WBR: Do you think our culture places too much importance on closure? How can the artist embrace understanding without clear answers?
KG: I really can’t stand the word “closure.” It feels so pat and tidy and empty of meaning. No one talked to me about closure when my son died because it was a secret that I was his mother. But when I Wore the Ocean came out, many people who read it asked me if I had closure now. As if that had been my purpose in writing the book. I know what they wanted for me was really very kind – peace, I think. But I wrote the book hoping that it would lead me toward my son, that the writing would take me to him. I trusted each page to take me to the next. My son’s life and death had been concealed from me, closed off. My purpose was to open things up and go toward him. As an artist, I move in the direction of what I need to know. Last year, at a reading on Martha’s Vineyard, a man asked me what I’d learned about grief. If I’d known then that he was a psychologist, I might have panicked at trying to articulate that in front of an audience. No one had ever asked me that before. I said that what I did was the opposite of closure, opening things up, and the man in the audience started crying. He said, Yes, you went toward grief. He said that a woman he loved (wife, fiancée ?) died in 9/11, and since then he had not been able to even go to New York. Until just recently. He’d just done it, gone back to NY, toward grief. It was incredibly moving to me – his relief at moving toward the woman he’d lost, rather than away. I am interested in integration, but not closure.
WBR: You talk a lot of passivity being your “rudder” in writing the book, and of examining the fact that you often felt “frozen in place.” This strikes me as potentially symptomatic of larger underlying issues in our culture, specifically the treatment of women’s voices and lives and pervasive apathy towards issues of increasing (environmental/political) importance. How does passivity become a strength for you? How do you navigate the world in light of this new understanding?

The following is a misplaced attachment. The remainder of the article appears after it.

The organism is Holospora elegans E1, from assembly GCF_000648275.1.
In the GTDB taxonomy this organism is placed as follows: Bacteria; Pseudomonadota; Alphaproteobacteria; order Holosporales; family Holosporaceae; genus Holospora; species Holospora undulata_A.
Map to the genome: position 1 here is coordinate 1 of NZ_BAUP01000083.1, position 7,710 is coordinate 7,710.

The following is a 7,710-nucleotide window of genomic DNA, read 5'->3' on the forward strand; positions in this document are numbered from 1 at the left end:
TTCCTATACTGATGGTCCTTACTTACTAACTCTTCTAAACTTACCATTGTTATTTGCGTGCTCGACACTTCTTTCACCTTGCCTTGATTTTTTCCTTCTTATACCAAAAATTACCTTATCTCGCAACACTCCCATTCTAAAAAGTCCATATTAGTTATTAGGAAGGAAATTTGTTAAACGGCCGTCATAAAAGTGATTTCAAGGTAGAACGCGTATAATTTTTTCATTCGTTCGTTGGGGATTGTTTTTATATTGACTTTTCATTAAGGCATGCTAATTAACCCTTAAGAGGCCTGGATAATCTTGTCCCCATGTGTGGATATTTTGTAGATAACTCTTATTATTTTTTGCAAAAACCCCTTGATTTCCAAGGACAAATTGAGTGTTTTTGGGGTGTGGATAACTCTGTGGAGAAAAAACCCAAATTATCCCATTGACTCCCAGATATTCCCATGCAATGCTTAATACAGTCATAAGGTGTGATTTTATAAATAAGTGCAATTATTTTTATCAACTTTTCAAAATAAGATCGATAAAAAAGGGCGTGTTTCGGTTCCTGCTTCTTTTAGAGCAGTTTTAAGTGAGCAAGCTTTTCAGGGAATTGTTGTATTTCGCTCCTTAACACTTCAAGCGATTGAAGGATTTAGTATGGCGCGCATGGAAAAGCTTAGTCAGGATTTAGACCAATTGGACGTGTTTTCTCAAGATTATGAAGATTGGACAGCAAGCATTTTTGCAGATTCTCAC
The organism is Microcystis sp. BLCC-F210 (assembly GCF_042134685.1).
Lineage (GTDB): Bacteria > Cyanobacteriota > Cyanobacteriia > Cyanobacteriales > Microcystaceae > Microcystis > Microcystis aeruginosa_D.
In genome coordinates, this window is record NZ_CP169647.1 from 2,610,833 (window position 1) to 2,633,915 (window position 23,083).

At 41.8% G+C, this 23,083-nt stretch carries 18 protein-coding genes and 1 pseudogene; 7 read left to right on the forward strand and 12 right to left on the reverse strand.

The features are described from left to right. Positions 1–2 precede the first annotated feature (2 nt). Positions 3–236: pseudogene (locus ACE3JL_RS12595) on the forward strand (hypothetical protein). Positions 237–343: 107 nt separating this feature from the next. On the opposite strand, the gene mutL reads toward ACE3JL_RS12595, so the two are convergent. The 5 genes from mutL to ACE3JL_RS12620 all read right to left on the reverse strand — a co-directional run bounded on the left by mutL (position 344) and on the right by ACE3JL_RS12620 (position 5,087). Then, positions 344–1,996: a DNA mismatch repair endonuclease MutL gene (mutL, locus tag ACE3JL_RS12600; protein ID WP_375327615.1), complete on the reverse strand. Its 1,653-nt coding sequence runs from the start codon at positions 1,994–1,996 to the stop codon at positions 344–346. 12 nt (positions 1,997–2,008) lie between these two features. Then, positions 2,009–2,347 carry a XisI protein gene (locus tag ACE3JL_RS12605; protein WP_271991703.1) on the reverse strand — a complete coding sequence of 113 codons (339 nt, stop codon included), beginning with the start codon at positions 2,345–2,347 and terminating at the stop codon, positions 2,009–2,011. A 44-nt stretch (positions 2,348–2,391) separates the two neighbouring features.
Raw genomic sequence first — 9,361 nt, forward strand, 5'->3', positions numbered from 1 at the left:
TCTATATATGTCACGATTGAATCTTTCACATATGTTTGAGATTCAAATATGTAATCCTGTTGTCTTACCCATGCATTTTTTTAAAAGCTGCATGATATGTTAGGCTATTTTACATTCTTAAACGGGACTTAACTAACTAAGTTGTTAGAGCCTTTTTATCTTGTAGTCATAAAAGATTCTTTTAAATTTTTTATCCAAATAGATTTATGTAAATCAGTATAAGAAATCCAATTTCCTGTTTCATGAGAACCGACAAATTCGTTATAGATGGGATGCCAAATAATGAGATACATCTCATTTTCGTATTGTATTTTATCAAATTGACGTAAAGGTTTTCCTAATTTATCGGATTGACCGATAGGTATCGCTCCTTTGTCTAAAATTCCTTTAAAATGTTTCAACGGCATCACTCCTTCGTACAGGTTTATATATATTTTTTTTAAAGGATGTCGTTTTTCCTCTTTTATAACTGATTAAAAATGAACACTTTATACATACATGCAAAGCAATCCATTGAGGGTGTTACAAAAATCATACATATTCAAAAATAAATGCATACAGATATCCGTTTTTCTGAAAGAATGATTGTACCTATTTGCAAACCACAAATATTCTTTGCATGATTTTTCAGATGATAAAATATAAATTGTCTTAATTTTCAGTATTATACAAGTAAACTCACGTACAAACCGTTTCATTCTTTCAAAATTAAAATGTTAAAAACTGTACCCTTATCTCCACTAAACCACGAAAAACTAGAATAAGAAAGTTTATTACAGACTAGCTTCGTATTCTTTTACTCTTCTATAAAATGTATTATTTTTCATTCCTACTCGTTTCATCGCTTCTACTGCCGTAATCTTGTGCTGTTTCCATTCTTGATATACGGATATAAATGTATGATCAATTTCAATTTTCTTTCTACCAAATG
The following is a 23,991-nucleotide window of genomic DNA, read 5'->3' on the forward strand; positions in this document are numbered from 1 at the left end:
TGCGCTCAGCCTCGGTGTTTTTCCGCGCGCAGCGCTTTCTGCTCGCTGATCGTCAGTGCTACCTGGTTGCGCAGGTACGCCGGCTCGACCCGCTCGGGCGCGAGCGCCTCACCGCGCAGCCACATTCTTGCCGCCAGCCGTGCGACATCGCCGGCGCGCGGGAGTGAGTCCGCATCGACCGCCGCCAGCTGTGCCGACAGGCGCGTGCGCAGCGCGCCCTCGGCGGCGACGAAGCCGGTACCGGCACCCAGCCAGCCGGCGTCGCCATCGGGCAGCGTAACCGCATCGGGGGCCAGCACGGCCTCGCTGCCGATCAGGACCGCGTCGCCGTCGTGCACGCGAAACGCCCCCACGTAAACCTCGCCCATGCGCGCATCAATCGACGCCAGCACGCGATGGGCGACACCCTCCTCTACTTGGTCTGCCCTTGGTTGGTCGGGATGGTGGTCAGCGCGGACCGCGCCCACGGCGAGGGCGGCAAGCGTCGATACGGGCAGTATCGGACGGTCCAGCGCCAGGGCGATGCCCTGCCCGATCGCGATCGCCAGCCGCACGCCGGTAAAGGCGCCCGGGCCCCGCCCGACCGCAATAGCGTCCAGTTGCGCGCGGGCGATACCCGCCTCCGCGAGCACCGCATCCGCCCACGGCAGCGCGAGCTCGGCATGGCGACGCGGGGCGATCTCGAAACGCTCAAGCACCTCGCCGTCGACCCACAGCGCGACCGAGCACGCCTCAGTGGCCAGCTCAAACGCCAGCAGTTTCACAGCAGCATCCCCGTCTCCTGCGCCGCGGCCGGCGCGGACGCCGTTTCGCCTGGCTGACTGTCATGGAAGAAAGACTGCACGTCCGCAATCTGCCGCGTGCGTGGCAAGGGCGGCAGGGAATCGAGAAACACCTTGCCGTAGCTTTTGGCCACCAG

KG: Passivity is not a strength for me. In the new manuscript, I explore how living with fear and uncertainty leads to an inability to act. When I don’t take action, I can almost feel myself silting up. I write the actions down, break them into parts, and keep them visible until I do them. I know the days will come when I’ll feel weighed down, dismissed, overwhelmed, but I’ve already made the decision to do this one thing. And then the next thing.
WBR: What draws you to write about the idea of shelter in your next project?
KG: The next prose project does deal with shelter, but the main subject is fear and living with uncertainty. And within that the struggle for material and spiritual shelter. I’ve been looking at the lives of ancestors to see how they did it. My fifth great grandfather was dispossessed of his land on Cape Cod. He was the last member of his tribe, so the town took the land. He lived on a pond for the rest of his life, died in the almshouse. But he’d also become a self-educated lawyer and fought to get his land back. This summer, I walked into my ancestor’s pond and drove down a claustrophobic dirt road in the woods, toward where his almshouse once stood. I wanted to see where he’d found shelter. I am afraid of uncertainty but I’ve been courting it. The only land I own is a grave plot near my ancestor. My belongings are in a storage unit in Florida. I’ve spent the last year and a half writing, traveling to places I’ve never been before. As with I Wore the Ocean, I’m trusting the writing to take me where I need to go.
WBR: Lastly, what is your anthem?
KG: Many of the words that carry me come from poems. I’ve been thinking a lot of a couple of lines from Tony Hoagland’s poem, “Reasons to Survive November”:
I shove joy like a knife/into my own heart over and over
For years I’ve been thinking of Marie Howe’s poem, “What the Living Do.” I think of this poem all the time – the kitchen sink that won’t drain, heat that won’t turn off, dropping the bag of groceries. When I hear it, remember it, I see my own self in Boston, my reflection in a glass window. I’m walking on the wobbly bricks.
But there are moments, walking, when I catch a glimpse of myself in the window glass
say, the window of the corner video store, and I’m gripped by a cherishing so deep
for my own blowing hair, chapped face, and unbuttoned coat that I’m speechless
I am living, I remember you.
In a short poem I wrote about a visit to my son seventeen years after he died (“Songs From Far Away” in Five Kingdoms), I wondered what the dead might be saying to us. What I imagined – live, live, live – is also an anthem.